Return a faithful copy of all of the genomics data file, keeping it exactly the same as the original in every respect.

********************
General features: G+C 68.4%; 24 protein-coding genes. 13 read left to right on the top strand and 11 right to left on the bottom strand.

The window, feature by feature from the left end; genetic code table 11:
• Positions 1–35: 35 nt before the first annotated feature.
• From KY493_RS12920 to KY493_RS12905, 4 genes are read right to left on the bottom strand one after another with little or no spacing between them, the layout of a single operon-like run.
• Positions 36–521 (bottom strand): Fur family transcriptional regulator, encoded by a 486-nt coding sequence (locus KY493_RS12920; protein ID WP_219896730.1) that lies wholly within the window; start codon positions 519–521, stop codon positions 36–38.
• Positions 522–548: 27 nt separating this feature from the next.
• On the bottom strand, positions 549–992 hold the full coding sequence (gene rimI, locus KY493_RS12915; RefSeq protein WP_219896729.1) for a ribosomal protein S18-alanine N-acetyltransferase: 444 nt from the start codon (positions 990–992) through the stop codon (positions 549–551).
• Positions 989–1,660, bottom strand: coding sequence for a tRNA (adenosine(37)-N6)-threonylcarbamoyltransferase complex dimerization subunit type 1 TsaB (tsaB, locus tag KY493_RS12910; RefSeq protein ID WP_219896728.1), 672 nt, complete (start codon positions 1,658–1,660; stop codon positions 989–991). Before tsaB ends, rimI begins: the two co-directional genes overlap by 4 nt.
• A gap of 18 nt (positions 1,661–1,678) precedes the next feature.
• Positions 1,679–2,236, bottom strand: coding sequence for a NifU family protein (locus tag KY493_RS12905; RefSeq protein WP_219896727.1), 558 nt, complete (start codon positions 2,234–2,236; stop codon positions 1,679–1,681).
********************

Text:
General features: G+C 68.4%; 24 protein-coding genes. 13 read left to right on the top strand and 11 right to left on the bottom strand.

The window, feature by feature from the left end; genetic code table 11:
• Positions 1–35: 35 nt before the first annotated feature.
• From KY493_RS12920 to KY493_RS12905, 4 genes are read right to left on the bottom strand one after another with little or no spacing between them, the layout of a single operon-like run.
• Positions 36–521 (bottom strand): Fur family transcriptional regulator, encoded by a 486-nt coding sequence (locus KY493_RS12920; protein ID WP_219896730.1) that lies wholly within the window; start codon positions 519–521, stop codon positions 36–38.
• Positions 522–548: 27 nt separating this feature from the next.
• On the bottom strand, positions 549–992 hold the full coding sequence (gene rimI, locus KY493_RS12915; RefSeq protein WP_219896729.1) for a ribosomal protein S18-alanine N-acetyltransferase: 444 nt from the start codon (positions 990–992) through the stop codon (positions 549–551).
• Positions 989–1,660, bottom strand: coding sequence for a tRNA (adenosine(37)-N6)-threonylcarbamoyltransferase complex dimerization subunit type 1 TsaB (tsaB, locus tag KY493_RS12910; RefSeq protein ID WP_219896728.1), 672 nt, complete (start codon positions 1,658–1,660; stop codon positions 989–991). Before tsaB ends, rimI begins: the two co-directional genes overlap by 4 nt.
• A gap of 18 nt (positions 1,661–1,678) precedes the next feature.
• Positions 1,679–2,236, bottom strand: coding sequence for a NifU family protein (locus tag KY493_RS12905; RefSeq protein WP_219896727.1), 558 nt, complete (start codon positions 2,234–2,236; stop codon positions 1,679–1,681).